Article

Preliminary evidence for increased frontosubcortical activation on a motor impulsivity task in mixed episode bipolar disorder.

Division of Bipolar Disorders Research, Department of Psychiatry, University of Cincinnati College of Medicine, Cincinnati, OH 45267–0583, USA.
Journal of Affective Disorders (Impact Factor: 3.76). 05/2011; 133(1-2):333-9. DOI: 10.1016/j.jad.2011.03.053
Source: PubMed

ABSTRACT Of all mood states, patients in mixed episodes of bipolar disorder are at the greatest risk for impulsive behaviors including attempted suicide. The aim of this study was to examine whether the neural correlates of motor impulsivity are distinct in patients with mixed mania.
Ten patients with bipolar disorder in a mixed episode (BP-M), 10 bipolar comparison participants in a depressed episode (BP-D), and 10 healthy comparison (HC) participants underwent functional MRI while performing a Go/No-Go task of motor impulsivity.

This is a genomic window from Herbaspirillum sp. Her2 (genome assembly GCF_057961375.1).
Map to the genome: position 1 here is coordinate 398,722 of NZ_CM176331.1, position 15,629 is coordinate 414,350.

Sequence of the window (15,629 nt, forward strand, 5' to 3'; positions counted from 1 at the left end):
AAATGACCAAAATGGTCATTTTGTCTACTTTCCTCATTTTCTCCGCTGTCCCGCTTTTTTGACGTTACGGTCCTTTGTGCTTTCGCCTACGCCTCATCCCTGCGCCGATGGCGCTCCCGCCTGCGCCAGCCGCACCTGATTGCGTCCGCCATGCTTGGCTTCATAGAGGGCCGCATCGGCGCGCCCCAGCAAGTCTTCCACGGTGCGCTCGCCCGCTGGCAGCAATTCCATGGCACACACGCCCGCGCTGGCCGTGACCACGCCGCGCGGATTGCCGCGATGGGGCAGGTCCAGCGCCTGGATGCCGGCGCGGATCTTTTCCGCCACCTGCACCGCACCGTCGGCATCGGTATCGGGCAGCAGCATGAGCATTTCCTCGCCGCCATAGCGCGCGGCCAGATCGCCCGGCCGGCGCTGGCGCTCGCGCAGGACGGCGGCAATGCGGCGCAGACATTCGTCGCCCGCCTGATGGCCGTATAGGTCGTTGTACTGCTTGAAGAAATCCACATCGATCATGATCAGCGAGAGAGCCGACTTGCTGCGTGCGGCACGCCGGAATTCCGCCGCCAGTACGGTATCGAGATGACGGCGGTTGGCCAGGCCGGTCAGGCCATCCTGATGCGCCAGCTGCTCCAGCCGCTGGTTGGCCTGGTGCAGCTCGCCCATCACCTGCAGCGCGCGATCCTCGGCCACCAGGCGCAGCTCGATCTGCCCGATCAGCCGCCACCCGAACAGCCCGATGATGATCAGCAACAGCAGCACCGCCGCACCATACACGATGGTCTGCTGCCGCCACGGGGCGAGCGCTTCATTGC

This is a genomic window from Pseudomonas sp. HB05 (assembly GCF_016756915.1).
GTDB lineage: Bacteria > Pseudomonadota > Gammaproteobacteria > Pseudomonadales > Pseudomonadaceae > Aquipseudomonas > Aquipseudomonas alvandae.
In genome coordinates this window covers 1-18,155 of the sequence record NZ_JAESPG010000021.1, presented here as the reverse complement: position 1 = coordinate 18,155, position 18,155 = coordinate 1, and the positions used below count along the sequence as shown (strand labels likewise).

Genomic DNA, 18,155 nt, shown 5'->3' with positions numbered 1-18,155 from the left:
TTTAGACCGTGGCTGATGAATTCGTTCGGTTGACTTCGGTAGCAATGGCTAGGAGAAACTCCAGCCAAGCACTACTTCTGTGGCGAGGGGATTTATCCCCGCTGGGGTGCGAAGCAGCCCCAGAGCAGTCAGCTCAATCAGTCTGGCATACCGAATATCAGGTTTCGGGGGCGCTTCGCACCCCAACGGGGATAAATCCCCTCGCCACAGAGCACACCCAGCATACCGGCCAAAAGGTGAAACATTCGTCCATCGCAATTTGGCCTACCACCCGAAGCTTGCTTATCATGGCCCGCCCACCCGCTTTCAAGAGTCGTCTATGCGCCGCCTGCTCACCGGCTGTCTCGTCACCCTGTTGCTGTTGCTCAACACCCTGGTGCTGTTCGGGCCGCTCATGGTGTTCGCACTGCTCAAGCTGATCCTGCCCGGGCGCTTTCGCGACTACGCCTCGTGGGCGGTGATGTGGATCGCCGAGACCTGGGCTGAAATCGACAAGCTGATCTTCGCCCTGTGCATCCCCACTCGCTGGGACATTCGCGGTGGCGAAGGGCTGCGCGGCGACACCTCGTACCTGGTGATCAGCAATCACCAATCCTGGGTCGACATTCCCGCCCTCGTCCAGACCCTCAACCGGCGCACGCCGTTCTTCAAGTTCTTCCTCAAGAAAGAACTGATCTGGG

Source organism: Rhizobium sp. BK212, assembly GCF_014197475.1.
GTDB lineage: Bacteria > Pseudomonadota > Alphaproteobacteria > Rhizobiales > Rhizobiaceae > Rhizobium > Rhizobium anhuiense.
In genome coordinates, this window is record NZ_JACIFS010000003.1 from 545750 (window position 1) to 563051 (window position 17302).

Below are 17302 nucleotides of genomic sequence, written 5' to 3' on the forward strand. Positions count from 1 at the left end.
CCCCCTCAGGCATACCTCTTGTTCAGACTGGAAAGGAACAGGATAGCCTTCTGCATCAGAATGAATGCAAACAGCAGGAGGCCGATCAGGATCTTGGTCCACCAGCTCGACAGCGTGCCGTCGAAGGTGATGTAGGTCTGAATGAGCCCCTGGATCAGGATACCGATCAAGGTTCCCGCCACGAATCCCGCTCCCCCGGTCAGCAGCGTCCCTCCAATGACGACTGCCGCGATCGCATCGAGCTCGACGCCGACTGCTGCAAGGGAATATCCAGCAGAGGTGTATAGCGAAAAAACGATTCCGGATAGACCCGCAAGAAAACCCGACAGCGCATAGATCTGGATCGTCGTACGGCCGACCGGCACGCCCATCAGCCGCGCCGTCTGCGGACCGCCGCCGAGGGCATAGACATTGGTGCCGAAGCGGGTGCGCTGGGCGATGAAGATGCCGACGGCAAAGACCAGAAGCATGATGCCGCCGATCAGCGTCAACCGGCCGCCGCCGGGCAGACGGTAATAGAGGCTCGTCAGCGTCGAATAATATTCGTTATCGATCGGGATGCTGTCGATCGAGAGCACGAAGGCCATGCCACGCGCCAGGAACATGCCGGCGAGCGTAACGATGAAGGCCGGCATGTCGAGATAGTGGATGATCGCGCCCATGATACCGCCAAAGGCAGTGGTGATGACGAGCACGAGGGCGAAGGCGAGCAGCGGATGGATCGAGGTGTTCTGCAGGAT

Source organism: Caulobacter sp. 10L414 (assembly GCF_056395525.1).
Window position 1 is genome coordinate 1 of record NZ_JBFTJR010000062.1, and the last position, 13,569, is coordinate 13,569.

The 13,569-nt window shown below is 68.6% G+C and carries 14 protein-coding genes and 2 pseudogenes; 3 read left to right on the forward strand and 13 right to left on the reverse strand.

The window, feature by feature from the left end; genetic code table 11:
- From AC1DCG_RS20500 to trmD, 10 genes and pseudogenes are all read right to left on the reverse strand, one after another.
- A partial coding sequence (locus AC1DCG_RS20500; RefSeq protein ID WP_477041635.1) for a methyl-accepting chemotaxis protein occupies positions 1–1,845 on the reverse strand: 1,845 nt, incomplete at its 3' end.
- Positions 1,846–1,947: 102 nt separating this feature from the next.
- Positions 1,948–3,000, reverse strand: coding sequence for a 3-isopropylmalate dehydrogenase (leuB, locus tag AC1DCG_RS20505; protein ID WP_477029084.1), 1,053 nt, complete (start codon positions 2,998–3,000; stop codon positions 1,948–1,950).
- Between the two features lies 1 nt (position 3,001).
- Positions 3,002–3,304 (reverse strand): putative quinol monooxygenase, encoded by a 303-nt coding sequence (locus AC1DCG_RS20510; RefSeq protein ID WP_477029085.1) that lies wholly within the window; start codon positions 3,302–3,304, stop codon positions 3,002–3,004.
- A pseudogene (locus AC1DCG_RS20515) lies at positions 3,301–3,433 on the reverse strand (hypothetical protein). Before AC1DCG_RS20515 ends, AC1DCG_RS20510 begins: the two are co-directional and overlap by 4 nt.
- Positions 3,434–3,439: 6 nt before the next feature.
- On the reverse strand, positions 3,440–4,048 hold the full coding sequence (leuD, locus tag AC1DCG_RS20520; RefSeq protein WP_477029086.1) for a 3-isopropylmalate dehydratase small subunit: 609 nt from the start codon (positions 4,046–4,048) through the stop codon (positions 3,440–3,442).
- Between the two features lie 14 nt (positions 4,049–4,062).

Both patient groups had elevated, self-rated motor impulsiveness scores. The BP-M group also had a trend-level increase in commission errors relative to the HC group on the Go/No-Go task. While the full sample strongly activated a ventrolateral prefrontal-subcortical brain network, the BP-M group activated the amygdala and frontal cortex more strongly than the HC group, and the thalamus, cerebellum, and frontal cortex more strongly than the BP-D group.
This study is primarily limited by a relatively small sample size.
Higher commission error rates on the Go/No-Go task suggest increased vulnerability to impulsive responding during mixed episodes of bipolar disorder. Moreover, the distinct pattern of increased brain activation during mixed mania may indicate a connection between behavioral impulsivity and a failure of neurophysiological "inhibition", especially in the amygdala.

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